second up:  chess! i’ve been playing a bit of chess lately.  i’m not very good at it.  i get really a.d.d. about half way through a game.  i also tend to play it like i play every other sport…with a passionate love for defense and a complete lack of interest for offense (except in softball i always loved base running.  hated batting, just wanted to get it over.  but loved being on base).  anyway…i’m definitely a critical thinker, and i do like the thinking ahead aspect of chess but i’m also very lacsidasical in my approach to chess.  i think up to a certain point and then i just wing it.  roll the dice.  actually i tend to wing it right out of the gates.  i have probably the winging-est opening game ever.  so wingy that it doesn’t exist.  i have no opening game.  or end game.  i just like the middle game.  and even then i just like thwarting people in the middle game.  i have no strategy, ever really, at no point in the game.  i don’t try to win so much as try to not let the other person win.  if that makes sense.  this will all probably change as i learn more about chess or play enough to develop habits.  i over think a lot of things in my life but for some reason chess isn’t one.  also been playing a lot of scrabble…and i tend to play the word that i find the most fun, rather than the one that will get me the most points.  again this is weird because in most things i’m really competitive but…i don’t know.  this doesn’t seem to carry over into scrabble or chess.  anyway!  tangent.  this is a great article on chess for kids.  first thing i would like to point out:  30 OTHER COUNTRIES INTEGRATE CHESS INTO THEIR ACADEMIC CURRICULUM. but there is a very good reason that we don’t do this here in america:  there’s no chess portion on the standardized test.  the dummies in those other 30 countries must not be aware of this important fact.  no, but really, i would guess that a good number of those countries are also countries that are smoking us in the science and innovation field.  again, this is just a guess, i have no proof.  and i’m not saying that there’s a direct correlation between chess in the curriculum and being at the forefront of science and innovation.  i am however suggesting that there is a direct correlation between that alternative approach to education and producing scientists who are at the forefront of their fields.  again, no actual proof.  just a guess.  i had a second thing to point out but i can’t remember just now.  give me a sec.  hmm, yup, can’t remember.  anyway, go check it out, watch the video, and find a buddy to play chess with.

third up:  “studying abroad makes you a better student.” broadening personal geographies.  cultivating geographical imaginations.  important stuff.  nuff said.  (well, not entirely enough…it’ll be interesting to see what happens to these programs as funding shrinks and airfares rise…particularly as these experiences often have the greatest impact on those who will be least likely to afford them.)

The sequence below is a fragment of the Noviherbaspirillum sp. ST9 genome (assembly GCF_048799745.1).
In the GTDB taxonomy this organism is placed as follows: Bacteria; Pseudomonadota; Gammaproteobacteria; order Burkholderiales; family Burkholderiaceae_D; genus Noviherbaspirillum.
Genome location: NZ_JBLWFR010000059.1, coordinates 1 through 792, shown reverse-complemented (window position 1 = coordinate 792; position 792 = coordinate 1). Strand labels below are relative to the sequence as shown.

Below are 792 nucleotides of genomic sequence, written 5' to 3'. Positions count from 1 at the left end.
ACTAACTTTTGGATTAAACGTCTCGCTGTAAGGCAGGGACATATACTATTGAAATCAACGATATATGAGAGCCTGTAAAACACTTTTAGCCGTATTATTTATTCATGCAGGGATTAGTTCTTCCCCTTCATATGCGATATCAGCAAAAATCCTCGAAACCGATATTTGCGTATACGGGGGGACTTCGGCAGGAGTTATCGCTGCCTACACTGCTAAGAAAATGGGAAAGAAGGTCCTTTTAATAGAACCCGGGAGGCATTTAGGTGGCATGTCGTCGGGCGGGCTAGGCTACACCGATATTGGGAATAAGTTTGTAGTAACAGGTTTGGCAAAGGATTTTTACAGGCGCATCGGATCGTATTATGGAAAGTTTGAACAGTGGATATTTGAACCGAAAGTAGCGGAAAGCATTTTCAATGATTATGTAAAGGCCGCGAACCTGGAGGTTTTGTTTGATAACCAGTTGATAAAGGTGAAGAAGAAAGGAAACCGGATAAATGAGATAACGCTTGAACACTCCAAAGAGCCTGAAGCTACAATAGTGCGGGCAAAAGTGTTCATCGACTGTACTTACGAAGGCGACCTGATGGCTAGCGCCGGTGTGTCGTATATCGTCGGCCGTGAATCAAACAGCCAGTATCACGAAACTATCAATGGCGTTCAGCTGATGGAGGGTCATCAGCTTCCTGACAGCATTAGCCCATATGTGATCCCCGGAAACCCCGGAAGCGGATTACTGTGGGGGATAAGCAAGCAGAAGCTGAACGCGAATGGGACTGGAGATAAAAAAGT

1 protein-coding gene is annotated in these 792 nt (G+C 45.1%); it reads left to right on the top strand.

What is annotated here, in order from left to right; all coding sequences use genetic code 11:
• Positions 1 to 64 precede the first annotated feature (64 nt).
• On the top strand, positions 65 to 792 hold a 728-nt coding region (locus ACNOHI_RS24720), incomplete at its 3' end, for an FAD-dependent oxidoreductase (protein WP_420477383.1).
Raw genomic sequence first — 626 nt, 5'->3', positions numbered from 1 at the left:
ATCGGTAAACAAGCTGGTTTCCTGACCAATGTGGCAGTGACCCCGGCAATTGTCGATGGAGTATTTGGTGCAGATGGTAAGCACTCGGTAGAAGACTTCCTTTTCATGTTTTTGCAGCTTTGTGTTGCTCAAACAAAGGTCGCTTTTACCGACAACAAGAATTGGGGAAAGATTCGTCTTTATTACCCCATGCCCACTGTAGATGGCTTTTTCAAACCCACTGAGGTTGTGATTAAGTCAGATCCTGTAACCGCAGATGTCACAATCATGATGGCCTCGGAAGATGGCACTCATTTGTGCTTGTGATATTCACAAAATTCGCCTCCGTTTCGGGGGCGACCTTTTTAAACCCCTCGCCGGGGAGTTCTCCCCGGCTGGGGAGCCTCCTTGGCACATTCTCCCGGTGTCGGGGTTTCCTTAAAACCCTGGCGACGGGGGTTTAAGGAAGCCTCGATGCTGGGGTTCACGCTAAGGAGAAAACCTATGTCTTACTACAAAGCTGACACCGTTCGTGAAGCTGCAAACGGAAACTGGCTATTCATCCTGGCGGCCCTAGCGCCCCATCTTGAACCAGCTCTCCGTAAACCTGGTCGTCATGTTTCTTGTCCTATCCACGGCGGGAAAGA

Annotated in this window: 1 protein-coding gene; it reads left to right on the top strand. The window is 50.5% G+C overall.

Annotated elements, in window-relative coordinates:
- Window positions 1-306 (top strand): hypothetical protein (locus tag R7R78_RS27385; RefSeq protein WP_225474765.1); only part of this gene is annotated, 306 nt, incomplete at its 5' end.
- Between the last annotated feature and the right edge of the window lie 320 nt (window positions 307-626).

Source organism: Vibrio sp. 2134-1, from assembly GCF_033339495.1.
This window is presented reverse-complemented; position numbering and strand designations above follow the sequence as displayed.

and batting clean up:  this i think is a totally rad idea.  reminds me of that image i threw up with yesterdays post, and of raphael’s school of athens, and of salons and coffeehouses and teahouses and bars all that good stuff back in the day.  and of neal stephenson’s baroque cycle.  read it (actually, read them, there’s three books).  although the whole salon thing probably would’ve been too fancy for me.  i’m more of a corner bar, corner coffeehouse sorta gal.  can you really actually be nostalgic for something you never experienced, for a time you never lived?  i mean is it proper use of the word to use it like that??  i know we often use it in that context but i’m not convinced that it’s really the appropriate use of the word.  but if it is, i’m nostalgic for those times.  so often now we’re all plugged into headphones and laptops when we’re at the coffeehouse.  i understand we all got work to do but…all the time, with such limited human interaction? when i’m home in idaho i try and get up and go to coffee with my dad and whomever happens to join him, and i got two pretty great corner coffeehouses i hit up here in minneapolis.  one has a motorcycle theme going on…there’s a fair share of shop talk that goes on.  there are some of us that are plugged in but it’s nice to pull off those headphones and listen to the many conversations going down (okay, fine, it’s nice to eavesdrop…semantics).  and the other one always has chess and scrabble and all sorts of other good stuff going on.  so all in all i feel pretty lucky about the coffee shops near me.  also…does your neighborhood corner bar have to be on a corner??  if it’s not on a corner does it just become your neighborhood bar?  because the “corner” part carries something with it…it implies more than just location…there’s something that has become qualitative about the “corner” part of the “neighborhood corner bar.”  at least that’s how i feel.  anyway…someone build this coffeehouse commons thing and then let’s use it.